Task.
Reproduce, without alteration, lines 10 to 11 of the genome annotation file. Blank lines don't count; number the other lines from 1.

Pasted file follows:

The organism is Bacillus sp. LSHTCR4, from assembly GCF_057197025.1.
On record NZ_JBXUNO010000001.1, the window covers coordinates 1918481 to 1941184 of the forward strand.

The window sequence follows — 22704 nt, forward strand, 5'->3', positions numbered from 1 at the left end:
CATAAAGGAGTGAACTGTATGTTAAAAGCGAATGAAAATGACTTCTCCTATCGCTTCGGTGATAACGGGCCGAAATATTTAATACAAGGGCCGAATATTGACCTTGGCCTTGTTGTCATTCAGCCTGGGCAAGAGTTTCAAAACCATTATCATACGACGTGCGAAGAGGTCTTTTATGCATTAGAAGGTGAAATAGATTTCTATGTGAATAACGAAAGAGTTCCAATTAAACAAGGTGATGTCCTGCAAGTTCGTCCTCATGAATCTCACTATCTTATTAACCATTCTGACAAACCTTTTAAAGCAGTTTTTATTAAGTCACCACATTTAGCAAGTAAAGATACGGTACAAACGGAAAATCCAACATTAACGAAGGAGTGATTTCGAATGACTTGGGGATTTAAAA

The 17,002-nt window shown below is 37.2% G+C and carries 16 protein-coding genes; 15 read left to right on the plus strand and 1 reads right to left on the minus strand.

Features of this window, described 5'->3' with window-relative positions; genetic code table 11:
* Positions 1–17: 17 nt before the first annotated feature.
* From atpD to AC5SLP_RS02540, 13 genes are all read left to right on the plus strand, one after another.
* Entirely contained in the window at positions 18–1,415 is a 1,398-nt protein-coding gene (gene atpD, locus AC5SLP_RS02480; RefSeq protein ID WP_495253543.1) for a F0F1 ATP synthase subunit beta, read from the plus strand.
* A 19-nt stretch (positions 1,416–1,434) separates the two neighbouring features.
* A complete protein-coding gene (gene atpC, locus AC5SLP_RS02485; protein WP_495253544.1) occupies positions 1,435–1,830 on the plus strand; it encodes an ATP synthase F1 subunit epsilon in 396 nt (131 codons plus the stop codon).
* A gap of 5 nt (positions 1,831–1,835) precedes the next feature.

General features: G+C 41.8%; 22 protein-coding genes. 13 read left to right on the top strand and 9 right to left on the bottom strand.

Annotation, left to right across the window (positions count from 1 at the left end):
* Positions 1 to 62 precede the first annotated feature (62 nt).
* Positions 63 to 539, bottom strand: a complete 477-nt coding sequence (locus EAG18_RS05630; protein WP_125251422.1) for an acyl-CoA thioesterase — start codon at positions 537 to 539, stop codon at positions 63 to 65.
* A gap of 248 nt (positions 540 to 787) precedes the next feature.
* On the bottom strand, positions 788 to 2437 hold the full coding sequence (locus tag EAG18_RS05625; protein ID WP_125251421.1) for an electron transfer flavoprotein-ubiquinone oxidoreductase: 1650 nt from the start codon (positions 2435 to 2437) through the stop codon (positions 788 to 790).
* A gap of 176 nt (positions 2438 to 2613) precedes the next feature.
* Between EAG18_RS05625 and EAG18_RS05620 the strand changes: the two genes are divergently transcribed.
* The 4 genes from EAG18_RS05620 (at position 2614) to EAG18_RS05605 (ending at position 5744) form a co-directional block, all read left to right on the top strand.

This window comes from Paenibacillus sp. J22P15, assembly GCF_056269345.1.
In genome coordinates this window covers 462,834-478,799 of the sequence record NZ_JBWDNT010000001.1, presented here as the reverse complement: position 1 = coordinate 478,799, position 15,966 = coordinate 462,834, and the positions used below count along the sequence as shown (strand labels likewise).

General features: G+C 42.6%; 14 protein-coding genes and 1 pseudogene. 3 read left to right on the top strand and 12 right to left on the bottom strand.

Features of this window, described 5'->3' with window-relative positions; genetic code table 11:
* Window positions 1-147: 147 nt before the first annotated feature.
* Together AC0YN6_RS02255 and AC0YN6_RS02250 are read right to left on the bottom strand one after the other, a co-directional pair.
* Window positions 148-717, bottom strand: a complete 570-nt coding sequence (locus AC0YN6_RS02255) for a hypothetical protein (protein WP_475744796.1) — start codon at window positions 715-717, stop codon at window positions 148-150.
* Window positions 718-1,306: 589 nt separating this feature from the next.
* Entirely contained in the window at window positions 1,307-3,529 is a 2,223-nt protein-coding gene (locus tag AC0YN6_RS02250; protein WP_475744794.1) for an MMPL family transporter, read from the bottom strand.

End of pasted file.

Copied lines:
* A 19-nt stretch (positions 1,416–1,434) separates the two neighbouring features.
* A complete protein-coding gene (gene atpC, locus AC5SLP_RS02485; protein WP_495253544.1) occupies positions 1,435–1,830 on the plus strand; it encodes an ATP synthase F1 subunit epsilon in 396 nt (131 codons plus the stop codon).